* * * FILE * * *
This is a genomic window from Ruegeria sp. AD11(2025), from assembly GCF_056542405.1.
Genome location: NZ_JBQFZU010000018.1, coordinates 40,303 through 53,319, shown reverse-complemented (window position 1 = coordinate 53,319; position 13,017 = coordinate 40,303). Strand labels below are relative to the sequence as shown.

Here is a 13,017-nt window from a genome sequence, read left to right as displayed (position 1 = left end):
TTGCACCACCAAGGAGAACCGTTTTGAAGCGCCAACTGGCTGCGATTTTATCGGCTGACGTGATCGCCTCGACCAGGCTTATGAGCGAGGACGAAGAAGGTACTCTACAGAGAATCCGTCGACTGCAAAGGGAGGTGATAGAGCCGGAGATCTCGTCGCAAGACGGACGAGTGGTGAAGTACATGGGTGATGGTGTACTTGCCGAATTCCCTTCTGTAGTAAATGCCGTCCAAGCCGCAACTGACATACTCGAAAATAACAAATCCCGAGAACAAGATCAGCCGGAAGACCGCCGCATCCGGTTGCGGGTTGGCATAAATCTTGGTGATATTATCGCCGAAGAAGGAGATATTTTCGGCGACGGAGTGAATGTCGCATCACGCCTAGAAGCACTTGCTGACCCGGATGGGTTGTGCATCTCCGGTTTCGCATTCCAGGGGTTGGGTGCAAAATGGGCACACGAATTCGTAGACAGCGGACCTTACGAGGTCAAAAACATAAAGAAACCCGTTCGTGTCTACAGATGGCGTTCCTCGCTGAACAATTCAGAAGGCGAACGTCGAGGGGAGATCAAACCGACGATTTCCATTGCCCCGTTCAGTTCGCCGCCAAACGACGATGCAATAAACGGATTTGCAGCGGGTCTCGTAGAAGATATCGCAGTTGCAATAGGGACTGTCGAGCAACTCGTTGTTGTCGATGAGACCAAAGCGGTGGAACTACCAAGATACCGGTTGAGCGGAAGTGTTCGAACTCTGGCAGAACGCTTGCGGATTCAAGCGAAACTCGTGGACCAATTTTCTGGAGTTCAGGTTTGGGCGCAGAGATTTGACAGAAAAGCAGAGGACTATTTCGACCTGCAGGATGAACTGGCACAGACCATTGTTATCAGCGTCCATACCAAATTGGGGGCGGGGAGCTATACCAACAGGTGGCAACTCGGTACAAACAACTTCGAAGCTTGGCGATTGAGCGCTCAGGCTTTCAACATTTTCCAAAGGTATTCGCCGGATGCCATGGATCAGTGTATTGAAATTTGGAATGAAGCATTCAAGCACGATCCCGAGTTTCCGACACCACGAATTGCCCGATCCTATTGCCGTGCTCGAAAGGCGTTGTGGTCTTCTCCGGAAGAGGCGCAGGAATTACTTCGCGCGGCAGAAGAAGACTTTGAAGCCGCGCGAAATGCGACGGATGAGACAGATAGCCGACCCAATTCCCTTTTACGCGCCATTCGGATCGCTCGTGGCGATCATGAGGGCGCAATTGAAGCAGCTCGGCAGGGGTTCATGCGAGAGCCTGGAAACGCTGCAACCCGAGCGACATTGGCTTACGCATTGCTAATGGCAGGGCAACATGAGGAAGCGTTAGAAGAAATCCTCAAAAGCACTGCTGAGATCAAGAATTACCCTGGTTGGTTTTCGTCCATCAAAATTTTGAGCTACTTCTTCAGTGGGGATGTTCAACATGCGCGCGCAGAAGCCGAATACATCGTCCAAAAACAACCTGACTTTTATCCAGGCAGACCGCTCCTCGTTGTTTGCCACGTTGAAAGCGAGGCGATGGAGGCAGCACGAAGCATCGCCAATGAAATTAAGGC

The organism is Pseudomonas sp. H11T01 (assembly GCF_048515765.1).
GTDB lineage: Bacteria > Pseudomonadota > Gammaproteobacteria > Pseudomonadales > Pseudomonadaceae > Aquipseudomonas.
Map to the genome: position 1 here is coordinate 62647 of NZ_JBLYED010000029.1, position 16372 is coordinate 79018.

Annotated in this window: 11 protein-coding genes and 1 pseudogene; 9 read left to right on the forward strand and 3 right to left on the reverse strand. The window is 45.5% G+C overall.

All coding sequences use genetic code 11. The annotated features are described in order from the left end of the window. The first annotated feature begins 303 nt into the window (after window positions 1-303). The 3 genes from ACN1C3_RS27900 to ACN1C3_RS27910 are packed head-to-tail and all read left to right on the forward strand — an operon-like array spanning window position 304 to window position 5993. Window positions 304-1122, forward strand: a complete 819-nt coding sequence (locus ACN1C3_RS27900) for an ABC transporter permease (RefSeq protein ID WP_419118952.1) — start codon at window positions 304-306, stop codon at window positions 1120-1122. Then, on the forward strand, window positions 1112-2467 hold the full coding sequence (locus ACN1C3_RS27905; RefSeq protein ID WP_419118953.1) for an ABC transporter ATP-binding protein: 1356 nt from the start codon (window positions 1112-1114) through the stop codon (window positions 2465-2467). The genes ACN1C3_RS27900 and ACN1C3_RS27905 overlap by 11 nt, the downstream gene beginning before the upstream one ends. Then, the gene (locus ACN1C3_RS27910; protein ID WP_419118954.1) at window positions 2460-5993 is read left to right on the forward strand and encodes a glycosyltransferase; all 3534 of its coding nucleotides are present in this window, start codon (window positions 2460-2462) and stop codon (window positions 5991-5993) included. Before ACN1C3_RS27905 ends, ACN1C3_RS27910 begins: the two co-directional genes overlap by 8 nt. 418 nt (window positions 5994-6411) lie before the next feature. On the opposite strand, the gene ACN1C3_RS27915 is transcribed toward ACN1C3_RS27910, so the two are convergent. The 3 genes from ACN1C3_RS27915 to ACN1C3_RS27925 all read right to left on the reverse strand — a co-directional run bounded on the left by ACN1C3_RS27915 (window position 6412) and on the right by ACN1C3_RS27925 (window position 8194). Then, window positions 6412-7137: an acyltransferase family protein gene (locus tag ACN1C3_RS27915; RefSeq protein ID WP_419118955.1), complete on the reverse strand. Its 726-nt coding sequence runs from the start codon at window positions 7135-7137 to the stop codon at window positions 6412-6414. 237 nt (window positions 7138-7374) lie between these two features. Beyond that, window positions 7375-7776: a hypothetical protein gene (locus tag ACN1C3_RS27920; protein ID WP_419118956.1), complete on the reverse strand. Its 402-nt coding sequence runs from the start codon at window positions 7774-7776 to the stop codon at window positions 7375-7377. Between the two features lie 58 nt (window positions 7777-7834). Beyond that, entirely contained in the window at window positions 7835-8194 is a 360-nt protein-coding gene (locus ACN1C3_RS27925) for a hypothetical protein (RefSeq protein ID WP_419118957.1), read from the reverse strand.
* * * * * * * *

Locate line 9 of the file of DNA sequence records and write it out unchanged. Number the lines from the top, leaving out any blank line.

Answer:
All coding sequences use genetic code 11. The annotated features are described in order from the left end of the window. The first annotated feature begins 303 nt into the window (after window positions 1-303). The 3 genes from ACN1C3_RS27900 to ACN1C3_RS27910 are packed head-to-tail and all read left to right on the forward strand — an operon-like array spanning window position 304 to window position 5993. Window positions 304-1122, forward strand: a complete 819-nt coding sequence (locus ACN1C3_RS27900) for an ABC transporter permease (RefSeq protein ID WP_419118952.1) — start codon at window positions 304-306, stop codon at window positions 1120-1122. Then, on the forward strand, window positions 1112-2467 hold the full coding sequence (locus ACN1C3_RS27905; RefSeq protein ID WP_419118953.1) for an ABC transporter ATP-binding protein: 1356 nt from the start codon (window positions 1112-1114) through the stop codon (window positions 2465-2467). The genes ACN1C3_RS27900 and ACN1C3_RS27905 overlap by 11 nt, the downstream gene beginning before the upstream one ends. Then, the gene (locus ACN1C3_RS27910; protein ID WP_419118954.1) at window positions 2460-5993 is read left to right on the forward strand and encodes a glycosyltransferase; all 3534 of its coding nucleotides are present in this window, start codon (window positions 2460-2462) and stop codon (window positions 5991-5993) included. Before ACN1C3_RS27905 ends, ACN1C3_RS27910 begins: the two co-directional genes overlap by 8 nt. 418 nt (window positions 5994-6411) lie before the next feature. On the opposite strand, the gene ACN1C3_RS27915 is transcribed toward ACN1C3_RS27910, so the two are convergent. The 3 genes from ACN1C3_RS27915 to ACN1C3_RS27925 all read right to left on the reverse strand — a co-directional run bounded on the left by ACN1C3_RS27915 (window position 6412) and on the right by ACN1C3_RS27925 (window position 8194). Then, window positions 6412-7137: an acyltransferase family protein gene (locus tag ACN1C3_RS27915; RefSeq protein ID WP_419118955.1), complete on the reverse strand. Its 726-nt coding sequence runs from the start codon at window positions 7135-7137 to the stop codon at window positions 6412-6414. 237 nt (window positions 7138-7374) lie between these two features. Beyond that, window positions 7375-7776: a hypothetical protein gene (locus tag ACN1C3_RS27920; protein ID WP_419118956.1), complete on the reverse strand. Its 402-nt coding sequence runs from the start codon at window positions 7774-7776 to the stop codon at window positions 7375-7377. Between the two features lie 58 nt (window positions 7777-7834). Beyond that, entirely contained in the window at window positions 7835-8194 is a 360-nt protein-coding gene (locus ACN1C3_RS27925) for a hypothetical protein (RefSeq protein ID WP_419118957.1), read from the reverse strand.